I am going to try to keep this brief, letting a few pictures be worth my usual thousand words.
This is an x-ray, taken from above, of a normal bare foot. Notice the space between the metatarsals and phalanges aka long foot bones and toes. The bones are nice and straight and the toes are extended to their full lengths. This is a good looking foot. And it seems to be happy too. And free.
These are images of a foot in a three-inch heel with a very narrow toe box, viewed from the top and the side. There is no longer space between foot bones at the proximal end. The great toe is deviating in towards the others and a bunion is forming before your very eyes. All of the toes are smashed together and none of them are extending to their full lengths, but are shoved up against an unforgiving toe box. I see Morton’s neuroma, which is a thickening of tissue around the nerve between the third and fourth toes that causes pain and numbness, in this gal’s future. A narrow toe box, like this one, pushes the smaller toes into a bent position at the middle joint and eventually their muscles become unable to straighten. Can you say
And oh that heel. That
glorious goriest heel. The bones of your feet are small and frail, like bird wings. Luckily, your foot is a biomechanical genius, madly engineered so that it can support and locomote you even with its small bird parts. But, those bones were designed to lie flat, not inclined to nearly 90 degrees. That changes everything. The list of conditions and degenerations caused by alignment-altering positive heels is so long, I can’t bear to type it, so I will hit some highlights: excess forces on the inner knee (as much as 26% higher for high heels) causing osteoarthritis; misaligned pelvis, hips and spine; increased pressure on the forefoot, which is a main ingredient for creating bunions, plantar fasciitis, and metatarsalgia; shortened calf muscles; Morton’s neuroma; achilles tendon and heel pain; pump bump; calluses, corns, and greater risk for sprained or broken ankles.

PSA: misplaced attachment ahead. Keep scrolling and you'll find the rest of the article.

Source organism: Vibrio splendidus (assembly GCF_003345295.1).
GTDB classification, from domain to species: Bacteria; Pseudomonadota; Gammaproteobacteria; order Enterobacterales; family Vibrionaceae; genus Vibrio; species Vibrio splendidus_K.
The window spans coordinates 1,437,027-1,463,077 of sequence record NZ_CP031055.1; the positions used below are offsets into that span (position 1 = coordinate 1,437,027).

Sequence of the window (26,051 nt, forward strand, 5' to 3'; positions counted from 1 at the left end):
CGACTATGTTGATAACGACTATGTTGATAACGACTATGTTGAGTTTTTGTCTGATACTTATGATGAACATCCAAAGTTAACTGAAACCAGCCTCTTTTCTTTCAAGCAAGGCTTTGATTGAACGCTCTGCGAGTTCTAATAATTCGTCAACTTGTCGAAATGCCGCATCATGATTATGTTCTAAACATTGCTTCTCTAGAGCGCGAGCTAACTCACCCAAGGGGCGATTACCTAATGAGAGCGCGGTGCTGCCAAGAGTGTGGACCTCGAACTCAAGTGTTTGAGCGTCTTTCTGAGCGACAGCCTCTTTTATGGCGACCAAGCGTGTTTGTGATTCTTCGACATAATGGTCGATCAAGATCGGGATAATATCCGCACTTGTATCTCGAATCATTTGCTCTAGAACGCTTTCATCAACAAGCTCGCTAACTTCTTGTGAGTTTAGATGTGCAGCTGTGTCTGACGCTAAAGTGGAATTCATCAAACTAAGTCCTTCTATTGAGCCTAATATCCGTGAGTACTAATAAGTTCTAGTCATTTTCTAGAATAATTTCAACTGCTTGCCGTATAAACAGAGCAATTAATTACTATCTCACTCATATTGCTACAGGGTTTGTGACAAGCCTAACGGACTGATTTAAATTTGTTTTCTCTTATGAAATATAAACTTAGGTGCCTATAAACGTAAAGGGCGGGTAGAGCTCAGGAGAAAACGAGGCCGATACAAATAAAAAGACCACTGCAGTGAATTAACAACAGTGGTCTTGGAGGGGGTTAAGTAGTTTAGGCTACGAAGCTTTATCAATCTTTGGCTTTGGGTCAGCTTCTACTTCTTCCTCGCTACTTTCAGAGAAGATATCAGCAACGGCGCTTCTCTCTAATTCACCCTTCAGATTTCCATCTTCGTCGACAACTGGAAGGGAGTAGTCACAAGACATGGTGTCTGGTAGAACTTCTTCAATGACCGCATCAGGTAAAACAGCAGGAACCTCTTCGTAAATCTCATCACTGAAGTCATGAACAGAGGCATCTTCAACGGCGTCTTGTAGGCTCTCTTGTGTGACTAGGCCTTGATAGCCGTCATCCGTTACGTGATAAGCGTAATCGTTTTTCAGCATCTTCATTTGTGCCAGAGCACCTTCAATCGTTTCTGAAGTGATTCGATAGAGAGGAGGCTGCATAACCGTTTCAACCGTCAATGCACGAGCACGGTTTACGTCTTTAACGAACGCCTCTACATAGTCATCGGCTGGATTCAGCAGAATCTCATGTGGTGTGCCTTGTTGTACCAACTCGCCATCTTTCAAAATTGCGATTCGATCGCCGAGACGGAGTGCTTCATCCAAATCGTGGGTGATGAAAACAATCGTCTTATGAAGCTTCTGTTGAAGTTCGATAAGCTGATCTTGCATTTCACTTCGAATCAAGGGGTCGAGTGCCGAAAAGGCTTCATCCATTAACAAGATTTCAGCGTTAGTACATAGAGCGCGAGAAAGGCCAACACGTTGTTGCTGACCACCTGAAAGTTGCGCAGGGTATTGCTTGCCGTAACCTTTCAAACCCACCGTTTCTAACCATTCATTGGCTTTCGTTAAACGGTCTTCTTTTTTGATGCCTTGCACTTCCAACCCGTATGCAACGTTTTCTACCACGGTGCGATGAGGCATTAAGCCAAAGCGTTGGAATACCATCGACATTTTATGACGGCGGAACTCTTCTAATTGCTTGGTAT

Understand that this x-ray is showing only bones and not flesh, so this crammed foot is an even hotter mess than the imaging shows. This is a foot in danger of lifelong pain and perfectly positioned to wreak havoc on the rest of the body, particularly the positioning and viability of the pelvic floor. The wearer of this shoe better have some adult diapers on hand, cause she’s gonna need em.
If you think this post does not apply to you because you do not wear high heels, I guarantee that unless you intentionally chose a zero drop or negative heel that your “flat shoes” have a positive heel. The average athletic shoe has a minimum 1 inch heel. And as the
function fashion pendulum is beginning to swing away from “barefoot” shoes, the trend is for even higher heeled athletic shoes. And speaking of fashion? Who designs shoes with toe boxes more narrow than most toe sets? Who? Who?? Uh, almost every shoe maker on the planet. Shoes that don’t fit the width of our feet abound. While your resulting conditions and issues may not end up as as severe as the wearer of a 3 inch heel, chronic wearing of any heel higher than your bare foot will eventually lead to foot problems. It’s been proven by the largest, unplanned, completely natural study ever conducted. According to the American Podiatric Medical Association, the majority of Americans (77%) have experienced foot pain and half of all adults say that foot pain has restricted activities like walking, exercising, working, or playing.
This is a tale of two feet. Which do you choose?
I credit the xray images to Theresa Perales, DPM, from a recorded presentation.